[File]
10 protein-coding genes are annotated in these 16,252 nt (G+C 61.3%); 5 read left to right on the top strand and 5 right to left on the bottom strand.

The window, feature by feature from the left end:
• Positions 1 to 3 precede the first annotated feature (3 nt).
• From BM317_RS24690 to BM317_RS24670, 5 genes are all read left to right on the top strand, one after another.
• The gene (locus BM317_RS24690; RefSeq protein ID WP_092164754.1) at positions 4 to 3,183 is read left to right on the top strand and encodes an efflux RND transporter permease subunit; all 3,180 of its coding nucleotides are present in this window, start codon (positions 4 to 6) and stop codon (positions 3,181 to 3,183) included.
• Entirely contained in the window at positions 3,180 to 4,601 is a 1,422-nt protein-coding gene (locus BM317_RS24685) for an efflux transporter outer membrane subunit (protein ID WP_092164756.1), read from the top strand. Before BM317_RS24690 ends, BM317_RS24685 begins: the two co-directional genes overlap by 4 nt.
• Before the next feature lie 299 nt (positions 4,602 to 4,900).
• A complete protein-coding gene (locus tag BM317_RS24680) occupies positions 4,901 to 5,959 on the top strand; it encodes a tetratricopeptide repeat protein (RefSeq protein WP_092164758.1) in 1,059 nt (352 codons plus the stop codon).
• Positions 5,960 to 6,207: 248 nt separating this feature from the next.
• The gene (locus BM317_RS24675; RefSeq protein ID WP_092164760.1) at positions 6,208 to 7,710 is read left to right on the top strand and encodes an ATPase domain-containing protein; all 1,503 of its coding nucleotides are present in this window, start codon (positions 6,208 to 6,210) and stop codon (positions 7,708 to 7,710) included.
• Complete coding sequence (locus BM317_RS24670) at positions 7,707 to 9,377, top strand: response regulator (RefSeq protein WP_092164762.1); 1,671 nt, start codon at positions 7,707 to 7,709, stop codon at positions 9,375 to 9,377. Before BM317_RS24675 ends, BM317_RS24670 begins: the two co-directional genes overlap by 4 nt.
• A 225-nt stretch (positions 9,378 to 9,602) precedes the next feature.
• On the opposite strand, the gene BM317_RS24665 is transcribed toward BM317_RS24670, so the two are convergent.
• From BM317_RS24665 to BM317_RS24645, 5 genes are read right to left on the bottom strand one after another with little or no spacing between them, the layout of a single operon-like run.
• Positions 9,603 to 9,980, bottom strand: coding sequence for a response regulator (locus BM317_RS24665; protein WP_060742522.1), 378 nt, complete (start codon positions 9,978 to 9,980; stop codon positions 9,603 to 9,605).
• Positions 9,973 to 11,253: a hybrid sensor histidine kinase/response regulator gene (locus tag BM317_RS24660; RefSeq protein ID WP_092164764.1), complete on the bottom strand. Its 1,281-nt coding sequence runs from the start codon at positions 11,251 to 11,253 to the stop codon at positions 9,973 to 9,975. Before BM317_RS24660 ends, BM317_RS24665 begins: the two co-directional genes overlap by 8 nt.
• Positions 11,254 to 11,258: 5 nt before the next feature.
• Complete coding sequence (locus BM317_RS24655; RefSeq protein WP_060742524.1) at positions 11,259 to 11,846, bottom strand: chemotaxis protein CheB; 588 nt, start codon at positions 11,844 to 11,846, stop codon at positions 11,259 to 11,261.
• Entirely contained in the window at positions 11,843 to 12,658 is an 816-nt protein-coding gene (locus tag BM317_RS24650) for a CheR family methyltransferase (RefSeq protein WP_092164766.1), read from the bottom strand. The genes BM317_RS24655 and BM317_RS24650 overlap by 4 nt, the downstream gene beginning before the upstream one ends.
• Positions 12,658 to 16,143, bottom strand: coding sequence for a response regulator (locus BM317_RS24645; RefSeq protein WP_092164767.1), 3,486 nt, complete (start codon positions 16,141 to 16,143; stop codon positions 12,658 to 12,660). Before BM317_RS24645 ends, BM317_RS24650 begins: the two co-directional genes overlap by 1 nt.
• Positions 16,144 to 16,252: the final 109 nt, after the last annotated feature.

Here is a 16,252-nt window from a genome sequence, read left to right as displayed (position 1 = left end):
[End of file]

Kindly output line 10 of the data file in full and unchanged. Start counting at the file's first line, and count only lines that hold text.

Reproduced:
• The gene (locus BM317_RS24675; RefSeq protein ID WP_092164760.1) at positions 6,208 to 7,710 is read left to right on the top strand and encodes an ATPase domain-containing protein; all 1,503 of its coding nucleotides are present in this window, start codon (positions 6,208 to 6,210) and stop codon (positions 7,708 to 7,710) included.